many as four mountain bike races each year, along with up to a dozen
XC-ski races and a dozen canoe races. “I think I must have raced 30
weekends out of the year,” she says.
“It was excessive -- I went full steam. I worked and I trained. There was
no room for anything else. But I had no reason to go home to Texas, so I
had to find a reason to stay here, and I met all of these people who were
doing the same thing -- skiing, biking and paddling. It’s always fun to
see everyone you know each week.”
In fact, Cockrell is still friends with most of the people she met during
her first brush with the fitness lifestyle in the early ’90s. “They’re
like a family -- they’re always there for you and are so supportive.”
She, in turn, has become perhaps the most notable live-wire in the
region’s fitness community, often volunteering with the Grand Traverse
Hiking Club, Cherry Capital Cycling Club, Traverse Area Paddle Club and
Vasa Ski Club, among others. She’s personally led some 20 hikes and
camp-outs, 20 paddling excursions and 20 or more XC ski outings. “That’s
my biggest contribution. I really like to meet people and get outdoors.”

MOVING ON
Eventually, Cockrell’s fitness interests morphed into a desire to pursue
the adventure travel path. “When I retired, I wanted to do something else
besides training and racing all the time, so I decided to start
traveling.”
Since then, life has been one continuing adventure. She drove around Lake
Superior her first summer of retirement and then joined friends for part
of the Appalachian Trail the summer thereafter. Then she made a
commitment to visiting 25 national parks during a three-month period and
backpacking through some of their wildest country for a month. “All of
the time by myself.”
“I like to go backpacking in a place like Wyoming out in the middle of
nowhere for two weeks at a time,” she says. “When I went out to Rocky
Mountain National Park one summer, I realized I have a passion for being
out West. I got hooked and wanted to see more.”
That passion has included hiking stretches of the 221-mile John Muir Trail
in the Sierra Nevadas for two weeks at a time in 2008, ’09 and ’10,
meeting up with kindred spirit Marilyn Kamp and other hiking friends.
She’s also hiked the Big Horn Mountains, the Canadian Rockies and Glacier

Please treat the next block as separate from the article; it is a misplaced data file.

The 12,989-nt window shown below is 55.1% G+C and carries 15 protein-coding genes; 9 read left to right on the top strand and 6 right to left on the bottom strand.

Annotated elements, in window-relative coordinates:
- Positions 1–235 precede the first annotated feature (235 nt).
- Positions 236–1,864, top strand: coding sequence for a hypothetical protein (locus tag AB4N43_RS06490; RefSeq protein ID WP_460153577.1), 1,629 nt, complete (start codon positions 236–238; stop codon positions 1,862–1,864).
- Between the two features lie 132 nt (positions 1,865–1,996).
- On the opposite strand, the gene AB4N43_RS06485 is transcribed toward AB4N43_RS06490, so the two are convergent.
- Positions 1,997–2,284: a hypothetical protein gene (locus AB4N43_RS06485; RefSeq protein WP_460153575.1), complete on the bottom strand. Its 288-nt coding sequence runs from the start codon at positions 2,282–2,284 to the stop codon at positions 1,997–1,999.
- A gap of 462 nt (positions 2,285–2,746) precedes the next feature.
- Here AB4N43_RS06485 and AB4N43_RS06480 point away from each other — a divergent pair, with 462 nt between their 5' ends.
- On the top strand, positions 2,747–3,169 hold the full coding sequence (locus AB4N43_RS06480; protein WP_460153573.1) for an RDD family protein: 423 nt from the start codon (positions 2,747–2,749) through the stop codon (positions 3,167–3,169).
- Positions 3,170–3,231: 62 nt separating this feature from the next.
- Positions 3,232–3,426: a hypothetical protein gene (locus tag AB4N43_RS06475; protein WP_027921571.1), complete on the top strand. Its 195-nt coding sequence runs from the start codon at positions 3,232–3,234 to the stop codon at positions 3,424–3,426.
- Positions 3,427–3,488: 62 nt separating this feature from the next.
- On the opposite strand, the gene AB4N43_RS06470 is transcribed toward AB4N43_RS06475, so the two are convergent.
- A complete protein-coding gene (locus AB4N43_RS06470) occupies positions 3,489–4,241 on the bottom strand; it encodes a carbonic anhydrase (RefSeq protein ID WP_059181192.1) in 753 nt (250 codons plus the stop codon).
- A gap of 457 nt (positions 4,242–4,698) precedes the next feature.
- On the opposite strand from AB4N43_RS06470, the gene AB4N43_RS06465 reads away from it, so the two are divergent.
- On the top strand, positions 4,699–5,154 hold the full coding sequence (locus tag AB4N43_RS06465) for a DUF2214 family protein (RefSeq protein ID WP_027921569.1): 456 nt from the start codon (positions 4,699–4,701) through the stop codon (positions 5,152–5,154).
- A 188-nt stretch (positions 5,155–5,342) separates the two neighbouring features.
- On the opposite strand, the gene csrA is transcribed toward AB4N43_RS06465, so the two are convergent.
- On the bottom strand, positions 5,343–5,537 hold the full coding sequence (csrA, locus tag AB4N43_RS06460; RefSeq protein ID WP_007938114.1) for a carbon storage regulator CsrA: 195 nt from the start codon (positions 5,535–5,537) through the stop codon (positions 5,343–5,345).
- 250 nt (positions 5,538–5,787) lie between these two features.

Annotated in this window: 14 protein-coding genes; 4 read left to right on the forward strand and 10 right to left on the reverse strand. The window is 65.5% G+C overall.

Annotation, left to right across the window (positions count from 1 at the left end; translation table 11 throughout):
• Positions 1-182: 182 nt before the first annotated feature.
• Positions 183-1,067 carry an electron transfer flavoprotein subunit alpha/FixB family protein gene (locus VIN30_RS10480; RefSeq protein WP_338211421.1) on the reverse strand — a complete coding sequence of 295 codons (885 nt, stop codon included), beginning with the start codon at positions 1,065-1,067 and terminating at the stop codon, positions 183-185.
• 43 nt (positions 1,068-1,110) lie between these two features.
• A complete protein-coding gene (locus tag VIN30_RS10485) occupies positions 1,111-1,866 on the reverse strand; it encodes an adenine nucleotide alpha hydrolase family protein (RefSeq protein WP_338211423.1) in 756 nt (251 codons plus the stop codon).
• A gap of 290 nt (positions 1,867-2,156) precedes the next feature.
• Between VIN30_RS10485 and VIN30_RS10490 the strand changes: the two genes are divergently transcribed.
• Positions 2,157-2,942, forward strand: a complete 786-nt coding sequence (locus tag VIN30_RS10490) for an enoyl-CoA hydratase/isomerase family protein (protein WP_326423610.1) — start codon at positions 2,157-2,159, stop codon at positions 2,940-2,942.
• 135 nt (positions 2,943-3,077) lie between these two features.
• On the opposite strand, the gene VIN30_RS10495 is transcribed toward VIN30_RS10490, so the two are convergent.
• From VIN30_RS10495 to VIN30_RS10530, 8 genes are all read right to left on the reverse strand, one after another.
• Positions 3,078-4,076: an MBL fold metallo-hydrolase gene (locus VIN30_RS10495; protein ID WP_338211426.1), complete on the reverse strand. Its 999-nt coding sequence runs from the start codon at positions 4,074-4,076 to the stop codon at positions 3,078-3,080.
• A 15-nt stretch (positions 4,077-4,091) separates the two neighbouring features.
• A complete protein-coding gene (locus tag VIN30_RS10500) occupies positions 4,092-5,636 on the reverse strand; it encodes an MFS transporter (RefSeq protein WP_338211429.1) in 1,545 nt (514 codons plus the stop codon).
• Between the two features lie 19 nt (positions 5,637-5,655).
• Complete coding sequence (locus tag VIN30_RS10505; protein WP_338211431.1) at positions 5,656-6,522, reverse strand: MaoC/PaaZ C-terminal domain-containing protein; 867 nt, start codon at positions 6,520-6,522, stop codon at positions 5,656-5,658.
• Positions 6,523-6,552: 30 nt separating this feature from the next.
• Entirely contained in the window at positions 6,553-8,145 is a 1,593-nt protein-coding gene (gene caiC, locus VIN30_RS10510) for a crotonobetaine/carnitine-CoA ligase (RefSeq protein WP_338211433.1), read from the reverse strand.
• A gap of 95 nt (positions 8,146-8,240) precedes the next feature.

National Park.
Over the past two summers, she’s done the European Alps, hiking the Alta
Via One trail through the Italian Dolomites and the Swiss Haute Route from
Chamonix, France to Zermatt, Switzerland.

WHAT ABOUT BEARS?
Cockrell notes that while she has joined friends such as Marilyn Kamp on a
section of the Appalachian Trail, she’s too antsy to make the whole trip
as a through-hiker. “I like to do backpacking trips that last around two
weeks; then I’m ready to move on to something else.”
She’s had her share of adventures in the backcountry. Like the time she
hiked 10 hours down from the Adirondack Mountains in 2008, helping a
fellow hiker who’d broken his ankle and needed a splint to walk.
What about bears? She takes them in stride -- even the grizzlies who roam
the parks of the far West.
“I was walking down one trail out West and there was a sign at a bend in
the trail that said to watch out for bears,” she recalls. “And I looked
up and there was a bear right there in front of me. He was a two-year-old
sandy brown grizzly. And he just looked at me, crossed the trail, and went
down to a creek.”
That particular grizzly was only about 15 feet from her, one of several
bear encounters she’s had out in the wild. “You just have to pay
attention, remember that this is their home you’re intruding on, and give
them some space.”

MAKING PLANS
Cockrell is saving the easy stuff for when she gets old.
“I want to do the most physically-challenging things that I can while I’m
still in good shape,” she says. “I want to paddle the Everglades when I’m
80, because I know that will be possible; but I can’t hike the John Muir
Trail when I’m 80.”
She says the ‘do it now’ approach to taking on the toughest challenges
while she’s still able to go dovetails with her belief that life is a
fleeting gift for some -- even those who may be super healthy.
“There’s no guarantee that we’ll be here tomorrow. You can have a healthy
lifestyle and do all the right things, but that’s no guarantee that you’ll
live a long life.”
That’s why you’ll find Cockrell in the middle of Yellowstone Park this
January, lodging in a yurt camp 40 miles from anywhere and doing lengthy
XC-ski trips each day. Or why you may spot her driving around New Zealand
for a month this March, hiking that country’s legendary trails, bungi
jumping off its bridges and paddling its fjords. Or, be sure to wave
hello if you see her out West this summer, heading down some trail to a
new adventure. Sara Cockrell has a ‘go for it’ spirit that drives her to
new horizons.

Sara Cockrell presents “Hiking the John Muir Trail” this Tuesday, Jan. 11,
7 p.m. at the Traverse Area District Library; and “Alps Adventure” on
Tuesday, Jan. 18, 7:30 p.m. at the Boardman River Nature Center on Cass
Road in TC. Both events are free of charge.